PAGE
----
"There should be no illusions on this point. It would mean that a lot of wells, ports, dormitories, helicopter pads, and so on, will need to be connected by many miles of roads and pipelines criss-crossing the coastal plain in a web of development that will certainly fragment this unique wildlife habitat," Clark said. "It means competition for limited water between industry and wildlife, it means garbage, pollution, and toxic and oil runoff in the last pristine corner of America's arctic."

Clark's point was echoed by Athan Manuel of the U.S. Public Interest Research Group, a nonpartisan government watchdog organization. Manuel took issue with Murkowski's oft repeated assertion that opening ANWR's coastal plain to oil development would only leave a "small footprint" on the area.

"The track record of the oil industry in Alaska is anything but a small footprint," said Manuel. "It's more like the footprint Godzilla leaves on a small, unassuming town."

Manuel used a large photograph of Alaska's Prudhoe Bay area to make his point. Prudhoe Bay was once a remote wilderness area much like the coastal plain. Since 1968, when North America's largest oil field was discovered at Prudhoe Bay, oil development has transformed the once pristine spot into one of the most heavily industrialized areas in the U.S.

"There's over 1,000 square miles of development there -- that's about the size of the state of Rhode Island," said Manuel.

Prudhoe Bay now sports some 500 miles of roads, 150 drilling pads, 1,400 wells and hundreds of miles of pipelines. The area suffers from a serious air pollution problem. The Alaska Department of Environmental Conservation says that more than 43,000 tons of nitrogen oxides are spewed into the air each year -- almost twice the amount emitted in the Washington, D.C. area.

About 500 oil spills occur in the region each year, involving more than 80,000 gallons of oil, diesel fuel and other materials, Manuel noted. Moreover, about 12,000 acres of wildlife habitat have been destroyed by waste disposal operations in the area, Manuel pointed out.

"This is clearly not a small footprint," he said. "Oil drilling is a dirty, dangerous and polluting industry and it damages the wildlife values that we want to preserve."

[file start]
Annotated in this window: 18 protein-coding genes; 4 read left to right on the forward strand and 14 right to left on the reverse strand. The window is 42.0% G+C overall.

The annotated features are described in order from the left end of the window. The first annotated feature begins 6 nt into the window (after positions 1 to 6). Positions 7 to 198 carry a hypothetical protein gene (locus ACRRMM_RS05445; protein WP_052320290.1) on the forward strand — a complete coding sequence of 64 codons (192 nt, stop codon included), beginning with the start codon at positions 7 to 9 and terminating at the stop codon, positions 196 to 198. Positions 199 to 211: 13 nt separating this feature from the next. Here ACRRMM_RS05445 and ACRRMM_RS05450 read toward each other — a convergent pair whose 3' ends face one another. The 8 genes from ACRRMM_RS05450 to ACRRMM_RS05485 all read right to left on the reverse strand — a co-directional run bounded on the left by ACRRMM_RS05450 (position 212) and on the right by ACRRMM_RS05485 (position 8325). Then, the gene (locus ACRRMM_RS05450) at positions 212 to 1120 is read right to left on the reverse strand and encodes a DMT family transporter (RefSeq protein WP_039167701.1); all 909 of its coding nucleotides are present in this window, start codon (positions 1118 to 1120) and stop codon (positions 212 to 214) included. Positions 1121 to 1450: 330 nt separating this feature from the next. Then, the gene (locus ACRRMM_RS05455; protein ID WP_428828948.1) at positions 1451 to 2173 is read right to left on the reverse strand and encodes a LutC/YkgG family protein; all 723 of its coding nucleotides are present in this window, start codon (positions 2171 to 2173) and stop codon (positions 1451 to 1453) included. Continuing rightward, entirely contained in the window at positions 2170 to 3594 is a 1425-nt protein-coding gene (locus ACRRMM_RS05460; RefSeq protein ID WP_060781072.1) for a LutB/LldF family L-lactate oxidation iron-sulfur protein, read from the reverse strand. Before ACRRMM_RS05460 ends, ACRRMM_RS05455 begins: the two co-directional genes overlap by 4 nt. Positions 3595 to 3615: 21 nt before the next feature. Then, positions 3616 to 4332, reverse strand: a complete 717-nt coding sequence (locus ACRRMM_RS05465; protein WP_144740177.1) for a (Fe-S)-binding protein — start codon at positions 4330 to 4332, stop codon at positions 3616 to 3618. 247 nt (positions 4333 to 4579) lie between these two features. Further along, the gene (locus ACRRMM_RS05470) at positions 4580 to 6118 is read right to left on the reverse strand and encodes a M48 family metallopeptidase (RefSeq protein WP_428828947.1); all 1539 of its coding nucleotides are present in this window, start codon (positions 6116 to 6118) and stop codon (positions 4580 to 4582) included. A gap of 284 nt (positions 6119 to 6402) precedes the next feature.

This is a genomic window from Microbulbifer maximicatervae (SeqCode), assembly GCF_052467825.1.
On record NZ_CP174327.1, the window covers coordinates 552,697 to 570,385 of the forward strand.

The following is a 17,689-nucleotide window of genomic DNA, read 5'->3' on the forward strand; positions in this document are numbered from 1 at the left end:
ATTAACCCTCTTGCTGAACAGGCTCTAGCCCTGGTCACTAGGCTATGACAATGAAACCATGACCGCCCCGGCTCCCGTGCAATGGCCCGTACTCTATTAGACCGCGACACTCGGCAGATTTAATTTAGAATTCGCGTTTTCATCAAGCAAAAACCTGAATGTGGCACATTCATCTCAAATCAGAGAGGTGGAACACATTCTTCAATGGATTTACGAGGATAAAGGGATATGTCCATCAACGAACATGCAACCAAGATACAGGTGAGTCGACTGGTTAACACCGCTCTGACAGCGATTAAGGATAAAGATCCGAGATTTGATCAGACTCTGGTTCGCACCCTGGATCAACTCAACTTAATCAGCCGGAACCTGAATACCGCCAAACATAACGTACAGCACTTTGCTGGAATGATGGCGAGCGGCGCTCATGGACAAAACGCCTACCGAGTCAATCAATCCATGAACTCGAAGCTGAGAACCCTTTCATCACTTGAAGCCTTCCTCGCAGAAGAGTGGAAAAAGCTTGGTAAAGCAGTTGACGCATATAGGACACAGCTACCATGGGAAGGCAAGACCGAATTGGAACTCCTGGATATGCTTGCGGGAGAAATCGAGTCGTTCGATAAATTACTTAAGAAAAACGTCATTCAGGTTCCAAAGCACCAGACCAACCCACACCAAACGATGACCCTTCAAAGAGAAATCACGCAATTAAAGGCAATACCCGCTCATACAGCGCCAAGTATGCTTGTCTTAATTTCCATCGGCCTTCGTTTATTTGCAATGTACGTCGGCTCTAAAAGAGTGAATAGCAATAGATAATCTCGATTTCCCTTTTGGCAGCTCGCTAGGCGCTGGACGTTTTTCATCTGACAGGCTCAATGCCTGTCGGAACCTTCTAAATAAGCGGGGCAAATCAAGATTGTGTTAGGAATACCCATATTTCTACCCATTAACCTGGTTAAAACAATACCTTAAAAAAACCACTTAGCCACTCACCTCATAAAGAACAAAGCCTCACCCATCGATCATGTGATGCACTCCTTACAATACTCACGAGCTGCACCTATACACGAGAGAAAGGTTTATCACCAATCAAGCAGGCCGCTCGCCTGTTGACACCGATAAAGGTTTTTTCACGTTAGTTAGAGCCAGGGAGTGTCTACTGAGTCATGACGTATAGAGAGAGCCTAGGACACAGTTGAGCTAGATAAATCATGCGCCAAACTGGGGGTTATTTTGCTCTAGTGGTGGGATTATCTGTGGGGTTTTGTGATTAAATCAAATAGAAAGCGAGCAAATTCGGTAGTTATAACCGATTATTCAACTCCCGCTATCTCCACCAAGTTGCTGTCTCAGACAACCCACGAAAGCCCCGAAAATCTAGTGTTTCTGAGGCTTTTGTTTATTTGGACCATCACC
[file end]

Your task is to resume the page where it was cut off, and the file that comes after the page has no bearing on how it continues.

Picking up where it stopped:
The proposal would also do little to reduce the nation's dependence on foreign oil or lower gasoline prices, said Dan Lashof, a senior scientist at the Natural Resources Defense Council.

"The United States cannot produce its way out of oil price spikes," Lashof said. "The United States can and should reduce its dependence on petroleum."

Lashof said that legislative riders drafted by the automobile and oil industries have torpedoed Congressional efforts to raise fuel economy standards that would protect American citizens from fluctuating oil prices.

Clinton urged to protect Refuge as national monument
More than 240 North American scientists sent a letter to President Bill Clinton on Nov. 1, urging that the Arctic National Wildlife Refuge be permanently protected from oil exploration.

"Five decades of biological study and scientific research have confirmed that the coastal plain of the Arctic National Wildlife Refuge forms a vital component of the biological diversity of the refuge, and merits the same kind of permanent safeguard and precautionary management as the rest of this original unit," the scientists stated in their letter.

One mode of permanent protection for the coastal plain would be for the president to use his executive authority to create a national monument out of the refuge.

Senator Murkowski, asked if he thought Clinton would grant national monument status to the refuge before leaving office, said, "It depends on what kind of legacy he wants to leave."

© 2000 Environment News Service and reprinted with permission

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Albion Monitor November 6, 2000 (